The Star-News


Public meetings to remain publicized

Sat, Jul 28 2012 12:00 PM Posted By: Allison K. Sampité

Local elected city officials are not impressed with a trailer bill passed in the 11th hour by state legislators last month that would help balance the state’s budget by suspending portions of the California Brown Act.

The bill makes it optional for government agencies to post public agenda notices and report actions taken out of closed session.

Chula Vista City Councilman Steve Casta­neda recently submitted two resolutions for council review to be agendized at the Aug. 7 meeting.

He asked for a commitment from fellow council members to follow Brown Act laws irrespective of whether or not the state reimburses it for the work.

Castaneda said this is one way the council can continue to ensure open meeting laws continue in Chula Vista.

“I think it’s vitally important that the public is fully aware and notified of their representative’s agendas,” Castaneda said.

“Just because the state legislature is trying to throw local agencies a bone by not enforcing transparency and sunshine laws, I think is ridiculous. I think we need to ensure that the public always knows what the council is doing.”
In Chula Vista and National City elected officials say they will continue to conduct business as usual, complying with open meeting laws. National City Mayor Ron Morrison said the bill is the state’s latest ploy to dig up more money.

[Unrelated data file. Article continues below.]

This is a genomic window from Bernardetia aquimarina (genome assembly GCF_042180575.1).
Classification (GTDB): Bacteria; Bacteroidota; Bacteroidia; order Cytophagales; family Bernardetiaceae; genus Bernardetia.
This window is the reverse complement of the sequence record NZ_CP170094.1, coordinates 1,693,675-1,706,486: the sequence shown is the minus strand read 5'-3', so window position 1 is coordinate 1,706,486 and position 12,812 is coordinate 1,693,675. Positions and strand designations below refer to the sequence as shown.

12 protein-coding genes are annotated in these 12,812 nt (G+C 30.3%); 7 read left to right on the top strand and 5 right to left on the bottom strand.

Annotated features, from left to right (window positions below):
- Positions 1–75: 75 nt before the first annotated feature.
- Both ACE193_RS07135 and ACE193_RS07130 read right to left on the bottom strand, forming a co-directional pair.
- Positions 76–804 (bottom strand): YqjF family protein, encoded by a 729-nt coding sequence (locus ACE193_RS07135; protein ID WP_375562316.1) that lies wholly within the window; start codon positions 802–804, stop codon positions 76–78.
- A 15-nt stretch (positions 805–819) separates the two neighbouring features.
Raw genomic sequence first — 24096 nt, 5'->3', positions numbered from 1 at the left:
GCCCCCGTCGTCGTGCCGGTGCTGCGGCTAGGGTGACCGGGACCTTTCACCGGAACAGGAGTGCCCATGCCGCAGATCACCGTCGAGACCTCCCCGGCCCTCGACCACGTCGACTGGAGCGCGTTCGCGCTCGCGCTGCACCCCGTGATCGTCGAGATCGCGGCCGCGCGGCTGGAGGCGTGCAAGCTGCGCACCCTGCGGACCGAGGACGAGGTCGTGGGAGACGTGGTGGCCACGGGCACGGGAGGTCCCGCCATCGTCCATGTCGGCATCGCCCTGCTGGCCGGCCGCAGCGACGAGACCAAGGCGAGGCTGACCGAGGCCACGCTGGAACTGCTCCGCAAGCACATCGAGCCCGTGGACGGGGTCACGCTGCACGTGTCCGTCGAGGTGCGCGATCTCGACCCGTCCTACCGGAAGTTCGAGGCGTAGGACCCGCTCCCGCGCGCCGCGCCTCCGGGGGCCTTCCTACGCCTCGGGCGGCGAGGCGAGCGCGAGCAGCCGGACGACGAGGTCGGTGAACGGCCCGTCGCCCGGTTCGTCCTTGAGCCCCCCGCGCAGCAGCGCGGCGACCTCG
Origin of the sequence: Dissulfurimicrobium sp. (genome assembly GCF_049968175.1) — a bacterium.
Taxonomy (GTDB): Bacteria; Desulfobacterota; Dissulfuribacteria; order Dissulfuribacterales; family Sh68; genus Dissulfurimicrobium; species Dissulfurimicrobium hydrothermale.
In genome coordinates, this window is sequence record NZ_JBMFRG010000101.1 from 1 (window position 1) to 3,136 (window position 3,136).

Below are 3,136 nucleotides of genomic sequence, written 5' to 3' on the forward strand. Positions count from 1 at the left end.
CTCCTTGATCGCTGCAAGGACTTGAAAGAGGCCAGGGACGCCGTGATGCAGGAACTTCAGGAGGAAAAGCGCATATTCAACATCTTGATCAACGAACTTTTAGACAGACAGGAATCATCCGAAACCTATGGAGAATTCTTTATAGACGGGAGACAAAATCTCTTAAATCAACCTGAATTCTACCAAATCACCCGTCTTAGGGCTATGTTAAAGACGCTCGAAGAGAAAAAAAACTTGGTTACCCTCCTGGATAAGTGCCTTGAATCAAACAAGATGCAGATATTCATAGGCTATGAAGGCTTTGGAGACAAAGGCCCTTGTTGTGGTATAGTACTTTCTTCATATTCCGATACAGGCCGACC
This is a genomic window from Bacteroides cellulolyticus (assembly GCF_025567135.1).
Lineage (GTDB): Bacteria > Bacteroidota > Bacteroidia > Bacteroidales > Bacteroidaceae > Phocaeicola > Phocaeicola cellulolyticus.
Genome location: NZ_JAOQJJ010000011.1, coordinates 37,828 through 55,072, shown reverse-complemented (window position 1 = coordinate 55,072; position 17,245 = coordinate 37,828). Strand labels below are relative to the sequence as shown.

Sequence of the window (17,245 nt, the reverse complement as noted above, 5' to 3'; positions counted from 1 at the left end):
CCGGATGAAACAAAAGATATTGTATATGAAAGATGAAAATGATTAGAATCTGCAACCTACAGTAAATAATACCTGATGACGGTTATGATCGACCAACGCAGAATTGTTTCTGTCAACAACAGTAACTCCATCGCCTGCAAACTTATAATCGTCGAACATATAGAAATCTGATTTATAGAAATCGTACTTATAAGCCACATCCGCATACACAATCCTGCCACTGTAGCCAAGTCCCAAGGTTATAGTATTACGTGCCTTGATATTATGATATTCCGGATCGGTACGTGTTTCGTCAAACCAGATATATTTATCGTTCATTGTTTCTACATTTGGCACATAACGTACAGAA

“It’s them (the state) saying that they don’t want to mandate it, because if they mandate it, they’d have to pay us for it,” Morrison said. “This is a way for them to add numbers into the budget. How ridiculous to say the thing you want to save on is less transparency?”

Morrison said the state’s logic doesn’t make any sense and that it’s imperative to disclose what happens at a meeting so people know if something is going to affect them.

State law requires local governments to prepare and post agendas for public meetings and disclose decisions made in closed meetings. Passed as a cost cutting measure, it’s estimated to save the state nearly $100 million.

The California Emergency Management act permits the governor to suspend state statues in response to a declared emergency.

The bill also allows local agencies to move more deliberations and decision-making from a public forum into a closed session, which is in­consistent with the constitutional requirements for open government in the state and the historical significance of the Brown Act itself.

The suspensions come during a tumultuous time for Chula Vista’s local community college and high school district. Southwestern College and the Sweetwater Union High School District have battled transparency and ethical issues since last year.

However, Jonathan Pearl of Dannis Woliver & Kelley, whose firm provides counsel for Southwestern College, said the state’s suspension does not apply to school districts and colleges.

“As far as our clients are concerned, the Brown Act remains in place,” Pearl said. “Meetings are supposed to be open in good times and in bad times. The fact that the Brown Act requirement remains in play for school districts in communities promotes that interest and is good for the community and public.”

Sweetwater District Attorney Daniel Shinoff of the firm Shinoff & Holtz said continuing to comply with the terms of the Brown Act is considered best practice.


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